Numerous methods are required to enable the precise placement of the light variable material with respect to the data structures (ie, pits, lands, deformations, etc. read as data) that are desired to be obscured upon activation of the light variable material. Can be used. For example, the light variable material provides a cure at the wavelength associated with the uv cure resin or reader (400-800 nm) or at UV-A, UV-B and UV-C (254 nm-365 nm). Can be prepared with other photoinitiators that can be placed as a layer over the optical medium. The resin can be cured at a precise point on the optical medium using a laser beam of the appropriate wavelength and the remaining uv can be washed away. By using a photomask, curing on an optical medium can be accurately aimed. In such a technique, the light variable material is placed in a photosensitive film that is placed on an optical medium. A photomask is used to allow the curing light to pass through the photomask at certain locations, allowing controlled curing of the film by placing the light-variable material at the desired location on the optical medium. Alternatively, quantum dots or nanocrystals (Peng et al., J. Am. Chem. Soc. 119: 7019 7029 (1997)) or fluorescent microspheres (eg, from Molecular probes, Oregon, USA) Available Fluospheres can be used for precise placement on optical media, for example, such micro-materials can be discrete by using a lithographic process such as photomasking. Such spheres can be placed at the pit level because the fluospher's beads can be made with a size of 0.2-4.0 μm. Other content As an alternative to direct alignment of variable optical material with a data structure is a data variable optical material can be placed in separate layers in an injection molded data flush regardless registry.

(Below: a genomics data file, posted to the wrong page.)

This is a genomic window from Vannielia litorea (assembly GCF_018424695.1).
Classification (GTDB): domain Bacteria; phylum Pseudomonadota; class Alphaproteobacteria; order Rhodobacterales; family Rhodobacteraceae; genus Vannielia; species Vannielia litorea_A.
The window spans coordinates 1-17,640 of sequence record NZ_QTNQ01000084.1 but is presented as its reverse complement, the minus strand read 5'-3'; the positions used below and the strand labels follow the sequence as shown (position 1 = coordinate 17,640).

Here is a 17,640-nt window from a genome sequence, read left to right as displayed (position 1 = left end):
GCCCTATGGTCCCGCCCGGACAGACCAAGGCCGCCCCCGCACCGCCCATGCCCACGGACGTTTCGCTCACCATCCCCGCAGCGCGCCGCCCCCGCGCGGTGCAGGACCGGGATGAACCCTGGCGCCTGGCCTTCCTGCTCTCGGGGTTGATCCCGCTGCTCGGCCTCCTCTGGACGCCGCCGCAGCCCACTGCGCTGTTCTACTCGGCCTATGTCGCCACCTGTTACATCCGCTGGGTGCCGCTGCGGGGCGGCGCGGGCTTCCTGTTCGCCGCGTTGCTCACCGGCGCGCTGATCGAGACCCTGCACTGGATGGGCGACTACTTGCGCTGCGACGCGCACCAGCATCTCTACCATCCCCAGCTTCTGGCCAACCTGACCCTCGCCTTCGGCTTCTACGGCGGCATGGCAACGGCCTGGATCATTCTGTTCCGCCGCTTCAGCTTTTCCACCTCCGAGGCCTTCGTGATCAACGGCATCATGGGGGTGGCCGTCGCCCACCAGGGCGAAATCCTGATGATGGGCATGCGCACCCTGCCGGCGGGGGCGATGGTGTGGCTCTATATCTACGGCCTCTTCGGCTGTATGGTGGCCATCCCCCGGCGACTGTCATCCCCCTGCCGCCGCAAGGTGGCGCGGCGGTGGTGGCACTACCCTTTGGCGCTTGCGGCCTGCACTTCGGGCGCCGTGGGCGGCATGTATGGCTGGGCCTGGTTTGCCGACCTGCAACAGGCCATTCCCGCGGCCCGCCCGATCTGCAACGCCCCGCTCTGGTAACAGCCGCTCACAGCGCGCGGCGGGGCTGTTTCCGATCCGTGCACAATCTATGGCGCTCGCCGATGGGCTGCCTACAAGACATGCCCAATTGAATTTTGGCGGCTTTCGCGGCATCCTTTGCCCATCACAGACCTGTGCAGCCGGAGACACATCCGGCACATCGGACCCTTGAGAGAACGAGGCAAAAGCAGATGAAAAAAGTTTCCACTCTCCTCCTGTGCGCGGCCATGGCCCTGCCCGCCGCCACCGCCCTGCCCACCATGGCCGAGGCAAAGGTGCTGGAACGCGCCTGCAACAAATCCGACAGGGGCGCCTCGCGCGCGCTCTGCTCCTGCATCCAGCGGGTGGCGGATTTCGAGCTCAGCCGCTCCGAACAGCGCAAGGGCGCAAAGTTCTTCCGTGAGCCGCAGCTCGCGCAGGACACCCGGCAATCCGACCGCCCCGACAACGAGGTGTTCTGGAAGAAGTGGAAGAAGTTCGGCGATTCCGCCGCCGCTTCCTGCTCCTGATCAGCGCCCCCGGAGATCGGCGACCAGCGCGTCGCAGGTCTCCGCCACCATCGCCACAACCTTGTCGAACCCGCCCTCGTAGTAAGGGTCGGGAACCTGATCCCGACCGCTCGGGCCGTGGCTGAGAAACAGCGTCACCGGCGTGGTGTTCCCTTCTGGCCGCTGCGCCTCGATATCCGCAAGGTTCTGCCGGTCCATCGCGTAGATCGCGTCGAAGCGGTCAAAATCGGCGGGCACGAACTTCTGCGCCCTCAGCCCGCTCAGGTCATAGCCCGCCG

[0067]
The light variable material can also be placed on the optical medium in the form of a bound spin coat, rather than being placed at discrete points or localities in particular. In such a case, the spin coat preferably has a uniform thickness. The thickness of the light variable material layer in such embodiments can be controlled, among other factors, by changing the rotational speed of the medium during the spin coating process. The thickness of the layer will vary depending on the application, but will generally be between about 160 nanometers and less than 1 nanometer. The desired thickness of the layer comprising the light variable material may vary depending on the absorption of the material, the emission of the material, the density of the material and the structure of the medium and the attributes of the reader used to read data from the medium. When the layer of light-variable material is sufficiently dense to give an appropriate change, e.g., luminescence, when over-sampling with the same reader, the underlying data is adequately sampled when light transmission is first sampled. It is generally preferred that the coating be applied in a thickness that is small enough to be read into the device. For many applications, a film thickness of 50-160 nm has been found to be effective. For most CDs, the film thickness ranges from about 70 nanometers to about 130 nanometers, while the film thickness ranges from about 50 nanometers to about 160 nanometers. preferable.
[0068]